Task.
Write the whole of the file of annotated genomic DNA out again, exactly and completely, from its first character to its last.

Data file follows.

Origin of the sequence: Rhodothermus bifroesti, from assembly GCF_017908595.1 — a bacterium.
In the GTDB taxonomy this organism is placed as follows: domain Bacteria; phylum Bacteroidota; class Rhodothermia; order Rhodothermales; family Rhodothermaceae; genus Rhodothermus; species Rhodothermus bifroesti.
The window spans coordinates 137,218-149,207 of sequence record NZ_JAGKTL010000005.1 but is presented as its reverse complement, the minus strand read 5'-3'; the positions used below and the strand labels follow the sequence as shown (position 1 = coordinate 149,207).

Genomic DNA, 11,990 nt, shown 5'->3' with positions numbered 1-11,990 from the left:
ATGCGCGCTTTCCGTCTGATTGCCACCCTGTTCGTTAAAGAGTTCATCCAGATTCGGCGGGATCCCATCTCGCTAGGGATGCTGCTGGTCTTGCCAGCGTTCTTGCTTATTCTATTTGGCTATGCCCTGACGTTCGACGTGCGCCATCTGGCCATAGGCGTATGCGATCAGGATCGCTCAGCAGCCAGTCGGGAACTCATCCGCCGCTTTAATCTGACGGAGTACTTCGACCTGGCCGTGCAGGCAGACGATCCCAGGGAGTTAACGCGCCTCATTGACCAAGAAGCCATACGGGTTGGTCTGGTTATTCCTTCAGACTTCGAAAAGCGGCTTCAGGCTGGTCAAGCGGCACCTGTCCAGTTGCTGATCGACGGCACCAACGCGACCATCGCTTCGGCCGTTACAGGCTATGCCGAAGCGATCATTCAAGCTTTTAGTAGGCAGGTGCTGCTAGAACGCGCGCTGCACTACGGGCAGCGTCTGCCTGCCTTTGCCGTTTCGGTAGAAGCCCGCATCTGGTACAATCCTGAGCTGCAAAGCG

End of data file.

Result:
Origin of the sequence: Rhodothermus bifroesti, from assembly GCF_017908595.1 — a bacterium.
In the GTDB taxonomy this organism is placed as follows: domain Bacteria; phylum Bacteroidota; class Rhodothermia; order Rhodothermales; family Rhodothermaceae; genus Rhodothermus; species Rhodothermus bifroesti.
The window spans coordinates 137,218-149,207 of sequence record NZ_JAGKTL010000005.1 but is presented as its reverse complement, the minus strand read 5'-3'; the positions used below and the strand labels follow the sequence as shown (position 1 = coordinate 149,207).

Genomic DNA, 11,990 nt, shown 5'->3' with positions numbered 1-11,990 from the left:
ATGCGCGCTTTCCGTCTGATTGCCACCCTGTTCGTTAAAGAGTTCATCCAGATTCGGCGGGATCCCATCTCGCTAGGGATGCTGCTGGTCTTGCCAGCGTTCTTGCTTATTCTATTTGGCTATGCCCTGACGTTCGACGTGCGCCATCTGGCCATAGGCGTATGCGATCAGGATCGCTCAGCAGCCAGTCGGGAACTCATCCGCCGCTTTAATCTGACGGAGTACTTCGACCTGGCCGTGCAGGCAGACGATCCCAGGGAGTTAACGCGCCTCATTGACCAAGAAGCCATACGGGTTGGTCTGGTTATTCCTTCAGACTTCGAAAAGCGGCTTCAGGCTGGTCAAGCGGCACCTGTCCAGTTGCTGATCGACGGCACCAACGCGACCATCGCTTCGGCCGTTACAGGCTATGCCGAAGCGATCATTCAAGCTTTTAGTAGGCAGGTGCTGCTAGAACGCGCGCTGCACTACGGGCAGCGTCTGCCTGCCTTTGCCGTTTCGGTAGAAGCCCGCATCTGGTACAATCCTGAGCTGCAAAGCG